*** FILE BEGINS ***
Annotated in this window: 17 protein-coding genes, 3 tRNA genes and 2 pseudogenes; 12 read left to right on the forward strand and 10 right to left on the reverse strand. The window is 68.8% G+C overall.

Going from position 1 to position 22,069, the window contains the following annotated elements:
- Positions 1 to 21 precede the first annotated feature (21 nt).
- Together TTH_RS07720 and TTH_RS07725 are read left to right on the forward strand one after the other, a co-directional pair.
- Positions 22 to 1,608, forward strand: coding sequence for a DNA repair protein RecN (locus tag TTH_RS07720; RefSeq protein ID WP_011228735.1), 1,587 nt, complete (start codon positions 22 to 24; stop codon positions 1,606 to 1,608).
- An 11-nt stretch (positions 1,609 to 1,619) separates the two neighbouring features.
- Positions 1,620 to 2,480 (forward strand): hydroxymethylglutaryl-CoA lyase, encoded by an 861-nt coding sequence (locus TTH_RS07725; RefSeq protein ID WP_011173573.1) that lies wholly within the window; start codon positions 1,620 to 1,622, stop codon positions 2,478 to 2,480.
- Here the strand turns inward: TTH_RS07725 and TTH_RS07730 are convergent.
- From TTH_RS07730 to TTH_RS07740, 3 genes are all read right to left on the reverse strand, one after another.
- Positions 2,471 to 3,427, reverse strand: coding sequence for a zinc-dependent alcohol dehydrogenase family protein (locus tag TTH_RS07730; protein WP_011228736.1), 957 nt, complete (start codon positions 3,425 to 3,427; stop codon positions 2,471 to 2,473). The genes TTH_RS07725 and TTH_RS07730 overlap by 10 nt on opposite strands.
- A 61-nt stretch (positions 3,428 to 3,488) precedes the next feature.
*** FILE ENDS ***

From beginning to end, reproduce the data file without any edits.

Annotated in this window: 17 protein-coding genes, 3 tRNA genes and 2 pseudogenes; 12 read left to right on the forward strand and 10 right to left on the reverse strand. The window is 68.8% G+C overall.

Going from position 1 to position 22,069, the window contains the following annotated elements:
- Positions 1 to 21 precede the first annotated feature (21 nt).
- Together TTH_RS07720 and TTH_RS07725 are read left to right on the forward strand one after the other, a co-directional pair.
- Positions 22 to 1,608, forward strand: coding sequence for a DNA repair protein RecN (locus tag TTH_RS07720; RefSeq protein ID WP_011228735.1), 1,587 nt, complete (start codon positions 22 to 24; stop codon positions 1,606 to 1,608).
- An 11-nt stretch (positions 1,609 to 1,619) separates the two neighbouring features.
- Positions 1,620 to 2,480 (forward strand): hydroxymethylglutaryl-CoA lyase, encoded by an 861-nt coding sequence (locus TTH_RS07725; RefSeq protein ID WP_011173573.1) that lies wholly within the window; start codon positions 1,620 to 1,622, stop codon positions 2,478 to 2,480.
- Here the strand turns inward: TTH_RS07725 and TTH_RS07730 are convergent.
- From TTH_RS07730 to TTH_RS07740, 3 genes are all read right to left on the reverse strand, one after another.
- Positions 2,471 to 3,427, reverse strand: coding sequence for a zinc-dependent alcohol dehydrogenase family protein (locus tag TTH_RS07730; protein WP_011228736.1), 957 nt, complete (start codon positions 3,425 to 3,427; stop codon positions 2,471 to 2,473). The genes TTH_RS07725 and TTH_RS07730 overlap by 10 nt on opposite strands.
- A 61-nt stretch (positions 3,428 to 3,488) precedes the next feature.